Luat Khoa and The Vietnamese co-founder Pham Doan Trang arrested for "anti-state propaganda" has spent a year in detention with no trial date in sight.  Ironically, the acclaimed journalist and human rights defender's arrest came a day after the 24th annual US-Vietnam Human Rights Dialogue.


Exactly a year ago, on October 6, 2020, officials of the Vietnamese and US governments met online for the 24th annual US-Vietnam Human Rights Dialogue. Officials discussed freedom of religion, the rule of law, bilateral cooperation, workers’ rights, and freedom of expression during the three-hour virtual session.

Yet just hours after the conclusion of the meeting, police in Ho Chi Minh City arrested award-winning journalist, author and human-rights activist Pham Doan Trang, who now faces up to 20 years in prison after being charged with spreading information “opposing the state.”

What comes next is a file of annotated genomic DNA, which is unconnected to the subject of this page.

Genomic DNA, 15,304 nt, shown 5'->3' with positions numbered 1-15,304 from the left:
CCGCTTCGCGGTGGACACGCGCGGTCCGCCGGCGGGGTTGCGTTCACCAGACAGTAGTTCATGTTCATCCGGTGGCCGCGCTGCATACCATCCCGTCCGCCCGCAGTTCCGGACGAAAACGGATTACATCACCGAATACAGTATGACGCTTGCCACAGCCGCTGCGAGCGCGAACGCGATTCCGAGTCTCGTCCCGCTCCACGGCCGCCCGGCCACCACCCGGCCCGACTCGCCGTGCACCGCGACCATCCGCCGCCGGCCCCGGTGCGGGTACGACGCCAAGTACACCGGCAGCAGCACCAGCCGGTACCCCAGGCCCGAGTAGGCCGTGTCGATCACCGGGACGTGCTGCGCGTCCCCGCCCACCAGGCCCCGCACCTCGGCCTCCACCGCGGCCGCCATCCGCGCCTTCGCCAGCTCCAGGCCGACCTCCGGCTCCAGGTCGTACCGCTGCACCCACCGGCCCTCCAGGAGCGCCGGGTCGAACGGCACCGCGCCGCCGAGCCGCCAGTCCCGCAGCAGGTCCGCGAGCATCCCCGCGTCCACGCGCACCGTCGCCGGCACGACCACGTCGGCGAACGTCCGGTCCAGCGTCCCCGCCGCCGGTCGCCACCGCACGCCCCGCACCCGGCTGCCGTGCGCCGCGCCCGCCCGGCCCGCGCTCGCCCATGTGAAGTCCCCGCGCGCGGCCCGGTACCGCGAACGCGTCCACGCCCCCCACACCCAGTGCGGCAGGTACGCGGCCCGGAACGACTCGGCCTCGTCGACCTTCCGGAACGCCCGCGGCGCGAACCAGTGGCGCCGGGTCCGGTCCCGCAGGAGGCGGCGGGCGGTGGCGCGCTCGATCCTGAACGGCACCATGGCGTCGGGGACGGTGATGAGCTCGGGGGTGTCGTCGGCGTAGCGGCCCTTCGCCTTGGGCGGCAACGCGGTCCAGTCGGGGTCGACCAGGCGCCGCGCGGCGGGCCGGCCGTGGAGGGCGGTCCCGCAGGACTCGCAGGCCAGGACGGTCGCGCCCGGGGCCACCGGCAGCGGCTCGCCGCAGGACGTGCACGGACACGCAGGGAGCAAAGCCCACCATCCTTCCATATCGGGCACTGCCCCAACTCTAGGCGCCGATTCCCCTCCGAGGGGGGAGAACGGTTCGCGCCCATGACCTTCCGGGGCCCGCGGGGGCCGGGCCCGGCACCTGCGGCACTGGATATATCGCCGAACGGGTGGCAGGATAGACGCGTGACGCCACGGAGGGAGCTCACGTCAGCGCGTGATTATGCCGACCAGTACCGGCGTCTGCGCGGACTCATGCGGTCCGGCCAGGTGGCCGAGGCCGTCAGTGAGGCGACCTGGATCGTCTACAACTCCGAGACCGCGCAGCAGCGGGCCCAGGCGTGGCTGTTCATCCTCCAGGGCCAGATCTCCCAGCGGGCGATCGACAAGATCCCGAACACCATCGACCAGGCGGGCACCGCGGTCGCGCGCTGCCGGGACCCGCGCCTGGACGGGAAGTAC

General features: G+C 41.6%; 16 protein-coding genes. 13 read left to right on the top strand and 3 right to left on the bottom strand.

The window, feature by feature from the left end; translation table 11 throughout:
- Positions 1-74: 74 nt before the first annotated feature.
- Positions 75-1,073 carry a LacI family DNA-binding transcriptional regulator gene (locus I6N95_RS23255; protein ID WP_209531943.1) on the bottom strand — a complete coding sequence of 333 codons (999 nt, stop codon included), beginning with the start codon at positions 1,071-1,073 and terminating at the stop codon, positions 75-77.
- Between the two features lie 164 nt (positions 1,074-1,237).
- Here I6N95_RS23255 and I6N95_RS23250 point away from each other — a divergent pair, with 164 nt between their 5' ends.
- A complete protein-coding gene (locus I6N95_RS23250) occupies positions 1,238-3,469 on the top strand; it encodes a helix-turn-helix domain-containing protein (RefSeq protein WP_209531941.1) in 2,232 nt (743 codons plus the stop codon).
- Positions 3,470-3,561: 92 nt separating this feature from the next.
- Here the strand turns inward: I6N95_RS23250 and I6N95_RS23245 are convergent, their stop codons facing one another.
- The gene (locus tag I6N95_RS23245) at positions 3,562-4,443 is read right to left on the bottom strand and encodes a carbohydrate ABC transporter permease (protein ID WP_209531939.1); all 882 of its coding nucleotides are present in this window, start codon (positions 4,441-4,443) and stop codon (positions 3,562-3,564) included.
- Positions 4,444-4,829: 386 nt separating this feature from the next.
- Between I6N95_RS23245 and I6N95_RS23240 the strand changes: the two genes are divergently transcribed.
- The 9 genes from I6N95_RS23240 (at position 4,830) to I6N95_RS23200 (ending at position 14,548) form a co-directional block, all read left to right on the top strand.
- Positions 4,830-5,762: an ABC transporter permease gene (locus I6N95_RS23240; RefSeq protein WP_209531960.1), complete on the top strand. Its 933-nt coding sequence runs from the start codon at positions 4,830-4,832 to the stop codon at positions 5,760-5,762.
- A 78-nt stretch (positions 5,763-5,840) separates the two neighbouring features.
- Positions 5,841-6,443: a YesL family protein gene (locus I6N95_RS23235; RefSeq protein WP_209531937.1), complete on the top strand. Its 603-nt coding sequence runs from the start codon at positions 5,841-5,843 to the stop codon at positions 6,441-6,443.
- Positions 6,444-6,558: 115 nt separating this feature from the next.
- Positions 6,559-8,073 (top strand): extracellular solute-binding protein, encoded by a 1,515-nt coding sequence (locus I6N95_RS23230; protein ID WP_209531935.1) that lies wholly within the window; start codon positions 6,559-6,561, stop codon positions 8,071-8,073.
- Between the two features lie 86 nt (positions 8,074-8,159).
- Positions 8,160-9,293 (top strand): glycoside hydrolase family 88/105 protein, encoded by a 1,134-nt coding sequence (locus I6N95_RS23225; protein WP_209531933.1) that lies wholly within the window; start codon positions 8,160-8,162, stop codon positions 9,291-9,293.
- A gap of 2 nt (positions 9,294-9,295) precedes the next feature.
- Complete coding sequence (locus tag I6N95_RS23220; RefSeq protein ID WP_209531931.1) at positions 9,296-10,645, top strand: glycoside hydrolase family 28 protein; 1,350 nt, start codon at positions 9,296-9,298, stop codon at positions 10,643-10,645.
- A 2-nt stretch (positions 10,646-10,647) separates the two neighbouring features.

If that charge sounds unclear, that’s because it is. Article 117, the law under which Trang was charged, is so poorly defined that it could encapsulate virtually any criticism of the ruling Communist Party.

Trang, a former journalist for state media, is a founder of Luat Khoa and The Vietnamese, which provide independent online analysis of social, political and legal issues in Vietnam. Both sites are blocked by censors. Little surprise, then, that Freedom House rated Vietnam as “not free” in its most recent annual report on Internet freedom.

Trang has also been prevented from printing books since 2015. Undeterred, she has published numerous free-to-access books and handbooks online. These include “Politics of a Police State,” “On Non-Violent Resistant Techniques,” and “Politics for the Masses.”

Her work has not gone unrecognized. Reporters Without Borders awarded her the Press Freedom Prize for Impact in 2019.